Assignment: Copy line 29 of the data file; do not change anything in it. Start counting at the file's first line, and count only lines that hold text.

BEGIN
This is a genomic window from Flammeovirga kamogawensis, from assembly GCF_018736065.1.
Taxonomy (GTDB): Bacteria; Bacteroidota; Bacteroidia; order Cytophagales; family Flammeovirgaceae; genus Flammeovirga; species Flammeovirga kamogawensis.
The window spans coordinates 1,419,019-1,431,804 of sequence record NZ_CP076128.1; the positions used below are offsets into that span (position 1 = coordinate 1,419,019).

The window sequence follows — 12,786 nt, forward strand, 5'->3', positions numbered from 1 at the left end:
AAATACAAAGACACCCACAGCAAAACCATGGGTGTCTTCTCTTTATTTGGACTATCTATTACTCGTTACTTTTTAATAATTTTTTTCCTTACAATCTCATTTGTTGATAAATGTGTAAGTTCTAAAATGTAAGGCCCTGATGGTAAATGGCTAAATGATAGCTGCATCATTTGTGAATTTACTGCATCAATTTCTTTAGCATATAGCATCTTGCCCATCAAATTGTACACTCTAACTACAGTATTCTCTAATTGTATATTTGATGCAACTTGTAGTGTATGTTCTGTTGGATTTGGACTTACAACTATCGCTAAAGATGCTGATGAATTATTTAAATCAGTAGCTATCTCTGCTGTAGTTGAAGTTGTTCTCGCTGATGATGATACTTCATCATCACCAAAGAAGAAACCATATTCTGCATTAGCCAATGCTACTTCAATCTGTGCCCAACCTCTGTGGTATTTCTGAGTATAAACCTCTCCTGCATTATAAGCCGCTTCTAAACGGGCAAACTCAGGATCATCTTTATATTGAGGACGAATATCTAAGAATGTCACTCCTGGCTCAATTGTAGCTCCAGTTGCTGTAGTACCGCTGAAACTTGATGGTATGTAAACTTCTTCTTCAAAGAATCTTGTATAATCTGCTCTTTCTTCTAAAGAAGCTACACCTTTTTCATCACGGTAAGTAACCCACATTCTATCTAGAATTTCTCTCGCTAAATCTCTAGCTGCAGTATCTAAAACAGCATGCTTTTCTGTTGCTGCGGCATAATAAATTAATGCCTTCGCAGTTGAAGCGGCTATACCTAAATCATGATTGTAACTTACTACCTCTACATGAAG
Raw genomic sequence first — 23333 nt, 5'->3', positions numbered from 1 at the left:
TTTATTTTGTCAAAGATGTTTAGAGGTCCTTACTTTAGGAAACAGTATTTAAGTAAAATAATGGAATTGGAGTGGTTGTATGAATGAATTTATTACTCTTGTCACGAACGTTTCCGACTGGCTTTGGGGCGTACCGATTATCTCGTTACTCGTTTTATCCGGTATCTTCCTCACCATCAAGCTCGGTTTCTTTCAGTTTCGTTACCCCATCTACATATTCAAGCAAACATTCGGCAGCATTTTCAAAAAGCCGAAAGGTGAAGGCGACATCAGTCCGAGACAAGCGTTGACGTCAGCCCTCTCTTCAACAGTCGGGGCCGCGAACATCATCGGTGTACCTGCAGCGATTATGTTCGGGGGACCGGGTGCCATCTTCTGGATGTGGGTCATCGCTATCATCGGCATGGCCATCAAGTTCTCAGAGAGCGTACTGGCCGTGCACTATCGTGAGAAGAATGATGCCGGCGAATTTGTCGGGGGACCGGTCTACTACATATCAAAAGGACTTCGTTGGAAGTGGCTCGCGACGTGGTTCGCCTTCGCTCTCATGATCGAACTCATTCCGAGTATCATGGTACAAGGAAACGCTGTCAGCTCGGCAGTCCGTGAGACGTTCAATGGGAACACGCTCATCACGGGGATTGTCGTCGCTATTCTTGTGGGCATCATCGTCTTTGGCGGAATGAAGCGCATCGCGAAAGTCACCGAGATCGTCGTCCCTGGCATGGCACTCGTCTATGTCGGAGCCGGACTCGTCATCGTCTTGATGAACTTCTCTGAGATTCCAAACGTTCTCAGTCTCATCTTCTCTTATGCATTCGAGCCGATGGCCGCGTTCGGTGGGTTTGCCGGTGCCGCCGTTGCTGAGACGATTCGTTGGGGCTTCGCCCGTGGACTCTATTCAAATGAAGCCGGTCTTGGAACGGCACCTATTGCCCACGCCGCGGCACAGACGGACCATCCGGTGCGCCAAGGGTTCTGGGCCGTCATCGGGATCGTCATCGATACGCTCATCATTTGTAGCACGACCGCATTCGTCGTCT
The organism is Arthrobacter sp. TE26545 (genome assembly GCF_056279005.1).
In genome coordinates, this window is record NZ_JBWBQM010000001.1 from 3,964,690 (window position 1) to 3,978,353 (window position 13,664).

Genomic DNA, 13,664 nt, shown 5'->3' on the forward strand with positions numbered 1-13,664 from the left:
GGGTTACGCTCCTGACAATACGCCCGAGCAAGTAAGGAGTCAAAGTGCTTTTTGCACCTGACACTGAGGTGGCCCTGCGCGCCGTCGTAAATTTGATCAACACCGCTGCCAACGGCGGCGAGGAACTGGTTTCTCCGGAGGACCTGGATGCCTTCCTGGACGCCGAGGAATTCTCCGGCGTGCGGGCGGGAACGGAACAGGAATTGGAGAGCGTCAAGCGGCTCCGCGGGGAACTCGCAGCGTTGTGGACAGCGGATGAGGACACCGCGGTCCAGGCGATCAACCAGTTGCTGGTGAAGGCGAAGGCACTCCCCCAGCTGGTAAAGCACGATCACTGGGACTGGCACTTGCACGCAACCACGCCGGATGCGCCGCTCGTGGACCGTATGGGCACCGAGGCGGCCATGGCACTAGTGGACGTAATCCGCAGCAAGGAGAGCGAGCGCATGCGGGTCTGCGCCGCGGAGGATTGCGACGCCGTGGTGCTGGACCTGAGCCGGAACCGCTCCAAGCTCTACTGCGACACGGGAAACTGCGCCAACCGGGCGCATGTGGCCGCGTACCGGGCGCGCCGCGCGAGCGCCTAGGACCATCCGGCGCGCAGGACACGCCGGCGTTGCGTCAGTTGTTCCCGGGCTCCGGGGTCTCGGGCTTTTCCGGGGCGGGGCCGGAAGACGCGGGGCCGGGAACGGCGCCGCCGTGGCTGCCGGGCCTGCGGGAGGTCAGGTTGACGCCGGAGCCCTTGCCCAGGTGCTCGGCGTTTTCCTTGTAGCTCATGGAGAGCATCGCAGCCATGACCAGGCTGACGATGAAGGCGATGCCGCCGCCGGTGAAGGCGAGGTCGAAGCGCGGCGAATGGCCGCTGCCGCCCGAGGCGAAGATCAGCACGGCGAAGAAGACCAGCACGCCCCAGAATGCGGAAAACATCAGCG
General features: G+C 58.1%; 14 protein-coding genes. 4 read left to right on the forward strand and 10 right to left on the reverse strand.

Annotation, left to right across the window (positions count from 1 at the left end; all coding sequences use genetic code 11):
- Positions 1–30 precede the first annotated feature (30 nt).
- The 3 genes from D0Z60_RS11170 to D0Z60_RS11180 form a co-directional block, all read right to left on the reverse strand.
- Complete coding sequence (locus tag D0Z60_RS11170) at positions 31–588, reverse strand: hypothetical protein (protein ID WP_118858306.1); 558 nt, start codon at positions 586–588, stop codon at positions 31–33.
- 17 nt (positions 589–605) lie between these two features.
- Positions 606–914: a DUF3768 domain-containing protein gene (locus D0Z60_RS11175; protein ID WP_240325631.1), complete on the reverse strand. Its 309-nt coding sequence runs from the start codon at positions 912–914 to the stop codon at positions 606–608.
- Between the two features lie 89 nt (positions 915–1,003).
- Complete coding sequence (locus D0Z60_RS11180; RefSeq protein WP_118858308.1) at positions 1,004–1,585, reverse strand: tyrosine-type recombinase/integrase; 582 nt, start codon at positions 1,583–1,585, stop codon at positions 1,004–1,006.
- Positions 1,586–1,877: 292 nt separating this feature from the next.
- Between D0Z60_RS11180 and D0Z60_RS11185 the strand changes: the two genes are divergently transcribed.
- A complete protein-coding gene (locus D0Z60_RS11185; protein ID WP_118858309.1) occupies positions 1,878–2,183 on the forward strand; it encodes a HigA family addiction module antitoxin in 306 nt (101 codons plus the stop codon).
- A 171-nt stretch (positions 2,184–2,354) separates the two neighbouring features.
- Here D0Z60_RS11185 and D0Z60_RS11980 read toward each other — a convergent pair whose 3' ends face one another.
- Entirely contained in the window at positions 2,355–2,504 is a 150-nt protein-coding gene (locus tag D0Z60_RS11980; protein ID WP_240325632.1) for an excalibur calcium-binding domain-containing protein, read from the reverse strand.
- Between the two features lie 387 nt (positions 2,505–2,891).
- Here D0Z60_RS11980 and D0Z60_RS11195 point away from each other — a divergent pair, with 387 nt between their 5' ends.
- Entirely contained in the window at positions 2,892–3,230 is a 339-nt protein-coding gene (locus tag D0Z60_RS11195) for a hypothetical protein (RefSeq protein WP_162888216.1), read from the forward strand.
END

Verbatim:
- Entirely contained in the window at positions 2,892–3,230 is a 339-nt protein-coding gene (locus tag D0Z60_RS11195) for a hypothetical protein (RefSeq protein WP_162888216.1), read from the forward strand.